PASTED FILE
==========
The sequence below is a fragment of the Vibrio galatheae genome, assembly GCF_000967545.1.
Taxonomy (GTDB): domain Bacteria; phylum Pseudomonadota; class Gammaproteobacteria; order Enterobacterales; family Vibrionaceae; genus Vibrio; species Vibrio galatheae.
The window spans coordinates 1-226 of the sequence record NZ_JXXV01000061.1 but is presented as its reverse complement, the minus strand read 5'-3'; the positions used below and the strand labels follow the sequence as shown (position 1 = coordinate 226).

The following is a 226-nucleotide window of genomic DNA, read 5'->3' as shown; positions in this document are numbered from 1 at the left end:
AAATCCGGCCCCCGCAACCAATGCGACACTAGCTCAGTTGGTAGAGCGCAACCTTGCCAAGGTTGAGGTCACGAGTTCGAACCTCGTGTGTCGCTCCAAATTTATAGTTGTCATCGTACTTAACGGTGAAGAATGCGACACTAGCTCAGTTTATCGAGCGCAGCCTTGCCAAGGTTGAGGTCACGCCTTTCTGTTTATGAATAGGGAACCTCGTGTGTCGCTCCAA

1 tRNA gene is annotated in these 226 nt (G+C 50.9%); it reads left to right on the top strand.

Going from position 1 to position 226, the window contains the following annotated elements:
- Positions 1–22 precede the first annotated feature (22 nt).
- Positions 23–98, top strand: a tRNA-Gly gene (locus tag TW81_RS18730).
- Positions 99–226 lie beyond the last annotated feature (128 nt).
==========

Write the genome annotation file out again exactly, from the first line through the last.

The sequence below is a fragment of the Vibrio galatheae genome, assembly GCF_000967545.1.
Taxonomy (GTDB): domain Bacteria; phylum Pseudomonadota; class Gammaproteobacteria; order Enterobacterales; family Vibrionaceae; genus Vibrio; species Vibrio galatheae.
The window spans coordinates 1-226 of the sequence record NZ_JXXV01000061.1 but is presented as its reverse complement, the minus strand read 5'-3'; the positions used below and the strand labels follow the sequence as shown (position 1 = coordinate 226).

The following is a 226-nucleotide window of genomic DNA, read 5'->3' as shown; positions in this document are numbered from 1 at the left end:
AAATCCGGCCCCCGCAACCAATGCGACACTAGCTCAGTTGGTAGAGCGCAACCTTGCCAAGGTTGAGGTCACGAGTTCGAACCTCGTGTGTCGCTCCAAATTTATAGTTGTCATCGTACTTAACGGTGAAGAATGCGACACTAGCTCAGTTTATCGAGCGCAGCCTTGCCAAGGTTGAGGTCACGCCTTTCTGTTTATGAATAGGGAACCTCGTGTGTCGCTCCAA

1 tRNA gene is annotated in these 226 nt (G+C 50.9%); it reads left to right on the top strand.

Going from position 1 to position 226, the window contains the following annotated elements:
- Positions 1–22 precede the first annotated feature (22 nt).
- Positions 23–98, top strand: a tRNA-Gly gene (locus tag TW81_RS18730).
- Positions 99–226 lie beyond the last annotated feature (128 nt).